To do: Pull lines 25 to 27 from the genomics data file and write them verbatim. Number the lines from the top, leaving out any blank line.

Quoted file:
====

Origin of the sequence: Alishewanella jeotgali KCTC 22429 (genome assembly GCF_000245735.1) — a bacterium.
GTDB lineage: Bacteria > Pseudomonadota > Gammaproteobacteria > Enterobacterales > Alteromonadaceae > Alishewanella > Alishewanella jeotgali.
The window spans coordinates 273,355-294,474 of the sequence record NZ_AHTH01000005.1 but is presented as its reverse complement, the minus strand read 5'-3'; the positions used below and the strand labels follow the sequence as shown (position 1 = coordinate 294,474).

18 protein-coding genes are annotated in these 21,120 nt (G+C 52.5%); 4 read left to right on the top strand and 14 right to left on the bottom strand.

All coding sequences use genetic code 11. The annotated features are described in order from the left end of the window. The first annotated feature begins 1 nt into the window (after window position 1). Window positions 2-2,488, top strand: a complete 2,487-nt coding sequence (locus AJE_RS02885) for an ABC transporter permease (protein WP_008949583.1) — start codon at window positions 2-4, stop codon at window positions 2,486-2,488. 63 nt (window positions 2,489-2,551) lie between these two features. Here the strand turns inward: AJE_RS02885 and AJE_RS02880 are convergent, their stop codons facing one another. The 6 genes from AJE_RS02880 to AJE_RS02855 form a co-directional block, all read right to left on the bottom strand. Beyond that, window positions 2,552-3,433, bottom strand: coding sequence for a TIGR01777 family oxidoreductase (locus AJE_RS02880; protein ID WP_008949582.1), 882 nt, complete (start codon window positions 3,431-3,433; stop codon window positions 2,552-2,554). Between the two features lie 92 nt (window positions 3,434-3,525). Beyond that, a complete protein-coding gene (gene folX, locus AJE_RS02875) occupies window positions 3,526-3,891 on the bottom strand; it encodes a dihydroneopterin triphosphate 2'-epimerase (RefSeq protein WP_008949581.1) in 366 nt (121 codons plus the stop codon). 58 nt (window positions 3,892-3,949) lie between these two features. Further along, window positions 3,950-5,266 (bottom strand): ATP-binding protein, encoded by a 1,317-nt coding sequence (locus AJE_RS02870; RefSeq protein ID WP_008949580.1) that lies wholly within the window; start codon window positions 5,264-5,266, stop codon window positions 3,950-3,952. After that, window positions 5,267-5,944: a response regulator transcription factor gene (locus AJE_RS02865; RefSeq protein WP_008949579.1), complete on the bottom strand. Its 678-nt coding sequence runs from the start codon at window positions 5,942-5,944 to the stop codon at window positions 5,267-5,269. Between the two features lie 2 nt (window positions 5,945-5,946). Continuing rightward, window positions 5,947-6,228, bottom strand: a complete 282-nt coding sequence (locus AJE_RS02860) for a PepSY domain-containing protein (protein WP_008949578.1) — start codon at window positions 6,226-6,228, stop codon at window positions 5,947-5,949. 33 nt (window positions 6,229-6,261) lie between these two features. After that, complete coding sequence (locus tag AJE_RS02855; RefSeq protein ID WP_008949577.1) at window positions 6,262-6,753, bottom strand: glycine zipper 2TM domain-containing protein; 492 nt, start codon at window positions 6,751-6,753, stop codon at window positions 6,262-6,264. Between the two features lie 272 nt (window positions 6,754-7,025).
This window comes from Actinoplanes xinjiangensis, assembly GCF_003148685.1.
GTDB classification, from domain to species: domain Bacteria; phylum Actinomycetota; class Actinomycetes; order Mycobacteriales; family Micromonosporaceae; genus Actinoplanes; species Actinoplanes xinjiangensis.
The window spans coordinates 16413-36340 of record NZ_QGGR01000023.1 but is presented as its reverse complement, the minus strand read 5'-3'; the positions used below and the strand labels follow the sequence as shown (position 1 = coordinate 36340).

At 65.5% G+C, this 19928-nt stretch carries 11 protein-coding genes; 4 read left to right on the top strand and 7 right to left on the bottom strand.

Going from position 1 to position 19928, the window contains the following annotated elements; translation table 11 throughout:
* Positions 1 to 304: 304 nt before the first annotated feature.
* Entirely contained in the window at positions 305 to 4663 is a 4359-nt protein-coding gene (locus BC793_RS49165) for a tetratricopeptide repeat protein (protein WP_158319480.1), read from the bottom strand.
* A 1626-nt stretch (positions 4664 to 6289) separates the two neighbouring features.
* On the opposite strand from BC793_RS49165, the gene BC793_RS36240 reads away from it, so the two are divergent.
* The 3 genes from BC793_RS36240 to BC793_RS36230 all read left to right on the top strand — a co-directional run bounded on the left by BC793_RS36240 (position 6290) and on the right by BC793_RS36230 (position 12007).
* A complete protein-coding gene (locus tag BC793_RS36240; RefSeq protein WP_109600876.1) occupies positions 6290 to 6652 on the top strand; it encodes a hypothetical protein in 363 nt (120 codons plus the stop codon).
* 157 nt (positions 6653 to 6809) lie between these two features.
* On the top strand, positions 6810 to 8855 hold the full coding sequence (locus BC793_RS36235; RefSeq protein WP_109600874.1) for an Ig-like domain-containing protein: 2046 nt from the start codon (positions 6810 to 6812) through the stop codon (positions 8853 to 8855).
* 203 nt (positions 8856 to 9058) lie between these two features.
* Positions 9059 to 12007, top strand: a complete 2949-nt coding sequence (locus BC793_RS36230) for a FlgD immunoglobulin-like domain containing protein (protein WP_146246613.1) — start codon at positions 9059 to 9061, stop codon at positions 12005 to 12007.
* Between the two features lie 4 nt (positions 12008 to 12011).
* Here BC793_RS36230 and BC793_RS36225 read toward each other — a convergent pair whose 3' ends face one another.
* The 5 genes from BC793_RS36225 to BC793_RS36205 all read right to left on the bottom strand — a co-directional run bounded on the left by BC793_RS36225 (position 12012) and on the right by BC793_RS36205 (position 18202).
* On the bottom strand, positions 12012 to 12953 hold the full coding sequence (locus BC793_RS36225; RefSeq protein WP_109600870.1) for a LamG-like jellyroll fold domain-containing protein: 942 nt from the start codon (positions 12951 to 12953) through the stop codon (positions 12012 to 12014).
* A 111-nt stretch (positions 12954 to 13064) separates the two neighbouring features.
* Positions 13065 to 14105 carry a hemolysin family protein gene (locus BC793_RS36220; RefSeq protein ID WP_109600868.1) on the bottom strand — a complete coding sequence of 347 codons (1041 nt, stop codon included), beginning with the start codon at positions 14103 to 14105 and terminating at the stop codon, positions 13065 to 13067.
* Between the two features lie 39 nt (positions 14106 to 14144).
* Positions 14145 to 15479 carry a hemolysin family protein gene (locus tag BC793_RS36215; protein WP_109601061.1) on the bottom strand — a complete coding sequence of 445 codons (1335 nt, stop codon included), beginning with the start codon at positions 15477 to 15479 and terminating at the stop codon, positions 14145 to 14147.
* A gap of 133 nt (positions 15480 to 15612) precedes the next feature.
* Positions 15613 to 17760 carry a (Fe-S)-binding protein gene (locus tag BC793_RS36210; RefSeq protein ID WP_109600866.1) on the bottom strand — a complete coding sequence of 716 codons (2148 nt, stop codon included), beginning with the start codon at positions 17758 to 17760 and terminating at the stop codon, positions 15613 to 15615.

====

* A 111-nt stretch (positions 12954 to 13064) separates the two neighbouring features.
* Positions 13065 to 14105 carry a hemolysin family protein gene (locus BC793_RS36220; RefSeq protein ID WP_109600868.1) on the bottom strand — a complete coding sequence of 347 codons (1041 nt, stop codon included), beginning with the start codon at positions 14103 to 14105 and terminating at the stop codon, positions 13065 to 13067.
* Between the two features lie 39 nt (positions 14106 to 14144).